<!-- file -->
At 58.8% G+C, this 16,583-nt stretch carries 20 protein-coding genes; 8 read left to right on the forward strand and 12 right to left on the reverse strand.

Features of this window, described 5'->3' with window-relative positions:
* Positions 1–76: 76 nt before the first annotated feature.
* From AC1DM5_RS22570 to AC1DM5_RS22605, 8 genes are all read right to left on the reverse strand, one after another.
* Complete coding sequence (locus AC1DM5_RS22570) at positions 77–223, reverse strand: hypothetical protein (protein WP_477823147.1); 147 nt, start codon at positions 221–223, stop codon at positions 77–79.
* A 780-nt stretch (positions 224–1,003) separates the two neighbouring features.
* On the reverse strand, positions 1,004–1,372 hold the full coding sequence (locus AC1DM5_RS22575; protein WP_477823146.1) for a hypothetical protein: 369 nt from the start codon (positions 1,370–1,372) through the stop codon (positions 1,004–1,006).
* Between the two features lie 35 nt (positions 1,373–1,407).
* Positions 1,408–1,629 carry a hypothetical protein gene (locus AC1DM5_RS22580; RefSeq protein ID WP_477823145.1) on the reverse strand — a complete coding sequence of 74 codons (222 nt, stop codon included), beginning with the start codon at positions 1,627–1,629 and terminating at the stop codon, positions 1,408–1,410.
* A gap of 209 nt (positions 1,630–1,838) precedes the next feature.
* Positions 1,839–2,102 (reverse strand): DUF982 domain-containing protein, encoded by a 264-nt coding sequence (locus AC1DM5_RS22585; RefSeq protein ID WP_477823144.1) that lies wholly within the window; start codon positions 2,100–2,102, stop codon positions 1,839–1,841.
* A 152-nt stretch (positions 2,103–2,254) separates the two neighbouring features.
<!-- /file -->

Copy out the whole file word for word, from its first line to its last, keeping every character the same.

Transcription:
At 58.8% G+C, this 16,583-nt stretch carries 20 protein-coding genes; 8 read left to right on the forward strand and 12 right to left on the reverse strand.

Features of this window, described 5'->3' with window-relative positions:
* Positions 1–76: 76 nt before the first annotated feature.
* From AC1DM5_RS22570 to AC1DM5_RS22605, 8 genes are all read right to left on the reverse strand, one after another.
* Complete coding sequence (locus AC1DM5_RS22570) at positions 77–223, reverse strand: hypothetical protein (protein WP_477823147.1); 147 nt, start codon at positions 221–223, stop codon at positions 77–79.
* A 780-nt stretch (positions 224–1,003) separates the two neighbouring features.
* On the reverse strand, positions 1,004–1,372 hold the full coding sequence (locus AC1DM5_RS22575; protein WP_477823146.1) for a hypothetical protein: 369 nt from the start codon (positions 1,370–1,372) through the stop codon (positions 1,004–1,006).
* Between the two features lie 35 nt (positions 1,373–1,407).
* Positions 1,408–1,629 carry a hypothetical protein gene (locus AC1DM5_RS22580; RefSeq protein ID WP_477823145.1) on the reverse strand — a complete coding sequence of 74 codons (222 nt, stop codon included), beginning with the start codon at positions 1,627–1,629 and terminating at the stop codon, positions 1,408–1,410.
* A gap of 209 nt (positions 1,630–1,838) precedes the next feature.
* Positions 1,839–2,102 (reverse strand): DUF982 domain-containing protein, encoded by a 264-nt coding sequence (locus AC1DM5_RS22585; RefSeq protein ID WP_477823144.1) that lies wholly within the window; start codon positions 2,100–2,102, stop codon positions 1,839–1,841.
* A 152-nt stretch (positions 2,103–2,254) separates the two neighbouring features.